A tradition has been set up that every year on the November 11 (Armistice Day 11 November 1918), hundreds of Sikhs come from throughout Europe to Ieper to take part in the Poppy parade and pay homage’s at Menon Gate, the national monument of World War-I in Belgium and at Hollebeke where a monument has been built by Belgium Government and inaugurated by ‘Panj Piare’ in memory of the Sikh soldiers to mark the celebration of peace on 2,3,4 of April 1999 dedicated to the 300 years of the birth of the Khalsa. Official invitations are being sent to Gurdwara’s of Belgium, Holland and France every year. Last year a delegation of Sikhs working for the British Police also visited this place. Free meal (Langer) is also served on this occasion.
Graves (Samaads) are visited by the families of these soldiers from Punjab, Europe, Canada, USA, and Great Britain. Since 1999, on May 4, the liberation day of Holland, a strong delegation of Sikhs also pays respect in Amsterdam at the National Monument of 2nd World War at Dam square.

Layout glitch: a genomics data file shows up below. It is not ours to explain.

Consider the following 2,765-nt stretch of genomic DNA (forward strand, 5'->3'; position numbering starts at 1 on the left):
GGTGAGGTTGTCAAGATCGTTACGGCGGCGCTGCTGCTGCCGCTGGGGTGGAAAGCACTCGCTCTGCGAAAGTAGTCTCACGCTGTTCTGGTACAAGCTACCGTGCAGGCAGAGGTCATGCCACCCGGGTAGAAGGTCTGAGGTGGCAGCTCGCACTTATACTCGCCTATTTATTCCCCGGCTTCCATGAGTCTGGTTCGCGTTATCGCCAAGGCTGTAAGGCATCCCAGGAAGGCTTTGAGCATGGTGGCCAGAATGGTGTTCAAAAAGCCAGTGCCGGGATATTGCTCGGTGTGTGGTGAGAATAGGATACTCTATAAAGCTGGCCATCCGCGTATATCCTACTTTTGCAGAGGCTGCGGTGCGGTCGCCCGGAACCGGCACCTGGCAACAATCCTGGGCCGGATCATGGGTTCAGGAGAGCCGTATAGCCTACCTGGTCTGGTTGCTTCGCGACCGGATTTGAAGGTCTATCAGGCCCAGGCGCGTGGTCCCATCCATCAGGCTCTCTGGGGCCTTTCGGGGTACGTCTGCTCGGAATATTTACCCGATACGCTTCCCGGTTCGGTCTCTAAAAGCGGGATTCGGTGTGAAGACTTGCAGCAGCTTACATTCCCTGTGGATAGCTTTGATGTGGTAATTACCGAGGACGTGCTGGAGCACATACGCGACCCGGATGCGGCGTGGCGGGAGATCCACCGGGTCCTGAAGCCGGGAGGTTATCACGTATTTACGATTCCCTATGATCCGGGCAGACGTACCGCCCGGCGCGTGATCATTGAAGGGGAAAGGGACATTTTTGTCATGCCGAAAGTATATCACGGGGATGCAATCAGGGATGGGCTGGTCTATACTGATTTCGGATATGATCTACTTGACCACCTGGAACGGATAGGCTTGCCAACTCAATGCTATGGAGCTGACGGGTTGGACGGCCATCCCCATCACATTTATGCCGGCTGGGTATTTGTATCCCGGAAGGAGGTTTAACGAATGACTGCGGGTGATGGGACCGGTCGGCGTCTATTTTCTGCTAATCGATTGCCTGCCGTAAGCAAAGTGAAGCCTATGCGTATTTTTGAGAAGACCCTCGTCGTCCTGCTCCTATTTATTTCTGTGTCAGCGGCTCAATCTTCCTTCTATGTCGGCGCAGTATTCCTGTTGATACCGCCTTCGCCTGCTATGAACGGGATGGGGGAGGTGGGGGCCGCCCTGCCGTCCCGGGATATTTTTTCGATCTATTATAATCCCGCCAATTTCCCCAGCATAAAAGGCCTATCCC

As you must be aware, in March 2004 a law was passed in France that bans conspicuous religious symbols and attire in the classroom. Under this law, Sikh schoolchildren are banned from wearing the Sikh turban. The same people who fought for the freedom of mankind and the world including France have been denied their right of freedom. They all died or were wounded for the freedom of Britain and the world, and during shell fire, with no other protection but the turban, the symbol of their faith. A Sikh’s right to wear his articles of faith has been challenged in schools, the workplace, Prisons and other public places. Sikhs suffer increased harassment at airports because they wear the Turban. Sikhs can’t have their photos with Turban on the Driving license, Identity Card including French Passport. Is not a shame on part of the French Government? Our forefathers did not give their lives that their children should suffer. This is a great unjustice and Sikhs throughout the World, especially in France are fighting a legal battle.
On 31 May 2006 Sikhs Lobby MEPs Against Turban Ban in France in the EU Parliament. And the fact that we cannot and will not ever compromise our faith.
The Sikhs came forward and had helped the Europeans at the time of grave crisis of World War I and II and gave their lives in thousands and in return we the Sikhs are only asking the free World to come forward and give due respect to our community and to our symbols of faith. Only then the sacrifices of our great forefathers, given for the freedom of mankind, will be worthwhile.
Bhupinder Singh Holland
Almere, 11 September 2006